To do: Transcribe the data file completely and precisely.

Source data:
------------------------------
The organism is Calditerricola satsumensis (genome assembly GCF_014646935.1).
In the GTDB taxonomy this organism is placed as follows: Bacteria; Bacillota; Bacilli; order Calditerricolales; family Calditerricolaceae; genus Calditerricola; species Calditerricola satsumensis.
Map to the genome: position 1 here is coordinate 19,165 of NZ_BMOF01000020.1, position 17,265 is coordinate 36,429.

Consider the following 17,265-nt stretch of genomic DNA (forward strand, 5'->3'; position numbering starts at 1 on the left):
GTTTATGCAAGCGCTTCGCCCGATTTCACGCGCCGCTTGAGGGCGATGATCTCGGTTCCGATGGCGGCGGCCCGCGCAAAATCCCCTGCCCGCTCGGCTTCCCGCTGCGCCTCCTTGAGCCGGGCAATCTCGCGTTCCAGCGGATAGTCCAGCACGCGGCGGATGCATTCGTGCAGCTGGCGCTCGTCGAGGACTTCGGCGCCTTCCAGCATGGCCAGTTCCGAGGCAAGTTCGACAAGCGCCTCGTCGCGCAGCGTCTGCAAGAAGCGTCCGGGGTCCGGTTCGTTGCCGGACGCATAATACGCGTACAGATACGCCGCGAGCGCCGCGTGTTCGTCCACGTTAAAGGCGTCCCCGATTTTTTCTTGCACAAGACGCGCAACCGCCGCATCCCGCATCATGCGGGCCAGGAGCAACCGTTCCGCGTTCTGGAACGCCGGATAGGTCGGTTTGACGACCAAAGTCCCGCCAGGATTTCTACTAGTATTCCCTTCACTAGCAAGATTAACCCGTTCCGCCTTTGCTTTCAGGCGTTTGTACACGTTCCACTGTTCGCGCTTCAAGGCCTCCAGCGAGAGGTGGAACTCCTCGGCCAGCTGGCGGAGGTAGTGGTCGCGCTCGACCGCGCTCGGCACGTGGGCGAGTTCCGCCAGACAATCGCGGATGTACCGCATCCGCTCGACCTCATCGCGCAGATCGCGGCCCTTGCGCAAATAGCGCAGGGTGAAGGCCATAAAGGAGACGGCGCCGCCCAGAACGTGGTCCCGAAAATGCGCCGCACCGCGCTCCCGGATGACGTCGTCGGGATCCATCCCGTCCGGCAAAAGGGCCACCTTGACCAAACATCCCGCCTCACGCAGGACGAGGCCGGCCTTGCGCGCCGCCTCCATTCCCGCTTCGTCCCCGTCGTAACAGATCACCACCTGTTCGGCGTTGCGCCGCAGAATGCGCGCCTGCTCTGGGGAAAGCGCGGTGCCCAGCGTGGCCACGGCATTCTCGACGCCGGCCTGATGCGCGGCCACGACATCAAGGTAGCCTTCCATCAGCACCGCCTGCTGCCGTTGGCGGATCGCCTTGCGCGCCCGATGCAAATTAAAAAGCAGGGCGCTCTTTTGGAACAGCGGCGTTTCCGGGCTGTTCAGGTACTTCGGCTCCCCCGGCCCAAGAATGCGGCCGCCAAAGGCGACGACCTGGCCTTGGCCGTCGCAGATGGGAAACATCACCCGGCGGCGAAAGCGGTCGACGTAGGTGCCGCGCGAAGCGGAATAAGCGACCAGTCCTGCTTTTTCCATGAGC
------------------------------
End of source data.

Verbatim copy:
The organism is Calditerricola satsumensis (genome assembly GCF_014646935.1).
In the GTDB taxonomy this organism is placed as follows: Bacteria; Bacillota; Bacilli; order Calditerricolales; family Calditerricolaceae; genus Calditerricola; species Calditerricola satsumensis.
Map to the genome: position 1 here is coordinate 19,165 of NZ_BMOF01000020.1, position 17,265 is coordinate 36,429.

Consider the following 17,265-nt stretch of genomic DNA (forward strand, 5'->3'; position numbering starts at 1 on the left):
GTTTATGCAAGCGCTTCGCCCGATTTCACGCGCCGCTTGAGGGCGATGATCTCGGTTCCGATGGCGGCGGCCCGCGCAAAATCCCCTGCCCGCTCGGCTTCCCGCTGCGCCTCCTTGAGCCGGGCAATCTCGCGTTCCAGCGGATAGTCCAGCACGCGGCGGATGCATTCGTGCAGCTGGCGCTCGTCGAGGACTTCGGCGCCTTCCAGCATGGCCAGTTCCGAGGCAAGTTCGACAAGCGCCTCGTCGCGCAGCGTCTGCAAGAAGCGTCCGGGGTCCGGTTCGTTGCCGGACGCATAATACGCGTACAGATACGCCGCGAGCGCCGCGTGTTCGTCCACGTTAAAGGCGTCCCCGATTTTTTCTTGCACAAGACGCGCAACCGCCGCATCCCGCATCATGCGGGCCAGGAGCAACCGTTCCGCGTTCTGGAACGCCGGATAGGTCGGTTTGACGACCAAAGTCCCGCCAGGATTTCTACTAGTATTCCCTTCACTAGCAAGATTAACCCGTTCCGCCTTTGCTTTCAGGCGTTTGTACACGTTCCACTGTTCGCGCTTCAAGGCCTCCAGCGAGAGGTGGAACTCCTCGGCCAGCTGGCGGAGGTAGTGGTCGCGCTCGACCGCGCTCGGCACGTGGGCGAGTTCCGCCAGACAATCGCGGATGTACCGCATCCGCTCGACCTCATCGCGCAGATCGCGGCCCTTGCGCAAATAGCGCAGGGTGAAGGCCATAAAGGAGACGGCGCCGCCCAGAACGTGGTCCCGAAAATGCGCCGCACCGCGCTCCCGGATGACGTCGTCGGGATCCATCCCGTCCGGCAAAAGGGCCACCTTGACCAAACATCCCGCCTCACGCAGGACGAGGCCGGCCTTGCGCGCCGCCTCCATTCCCGCTTCGTCCCCGTCGTAACAGATCACCACCTGTTCGGCGTTGCGCCGCAGAATGCGCGCCTGCTCTGGGGAAAGCGCGGTGCCCAGCGTGGCCACGGCATTCTCGACGCCGGCCTGATGCGCGGCCACGACATCAAGGTAGCCTTCCATCAGCACCGCCTGCTGCCGTTGGCGGATCGCCTTGCGCGCCCGATGCAAATTAAAAAGCAGGGCGCTCTTTTGGAACAGCGGCGTTTCCGGGCTGTTCAGGTACTTCGGCTCCCCCGGCCCAAGAATGCGGCCGCCAAAGGCGACGACCTGGCCTTGGCCGTCGCAGATGGGAAACATCACCCGGCGGCGAAAGCGGTCGACGTAGGTGCCGCGCGAAGCGGAATAAGCGACCAGTCCTGCTTTTTCCATGAGC